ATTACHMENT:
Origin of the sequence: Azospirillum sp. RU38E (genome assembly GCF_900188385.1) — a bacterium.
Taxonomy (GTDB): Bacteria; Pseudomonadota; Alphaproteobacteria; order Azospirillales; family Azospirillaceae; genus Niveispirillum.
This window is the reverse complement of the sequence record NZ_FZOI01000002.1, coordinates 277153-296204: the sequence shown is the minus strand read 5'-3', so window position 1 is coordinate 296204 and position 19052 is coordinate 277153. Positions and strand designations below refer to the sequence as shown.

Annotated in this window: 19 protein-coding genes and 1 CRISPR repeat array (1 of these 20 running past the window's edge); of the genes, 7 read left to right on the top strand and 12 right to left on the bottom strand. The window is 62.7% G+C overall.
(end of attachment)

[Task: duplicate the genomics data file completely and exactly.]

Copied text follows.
Origin of the sequence: Azospirillum sp. RU38E (genome assembly GCF_900188385.1) — a bacterium.
Taxonomy (GTDB): Bacteria; Pseudomonadota; Alphaproteobacteria; order Azospirillales; family Azospirillaceae; genus Niveispirillum.
This window is the reverse complement of the sequence record NZ_FZOI01000002.1, coordinates 277153-296204: the sequence shown is the minus strand read 5'-3', so window position 1 is coordinate 296204 and position 19052 is coordinate 277153. Positions and strand designations below refer to the sequence as shown.

Annotated in this window: 19 protein-coding genes and 1 CRISPR repeat array (1 of these 20 running past the window's edge); of the genes, 7 read left to right on the top strand and 12 right to left on the bottom strand. The window is 62.7% G+C overall.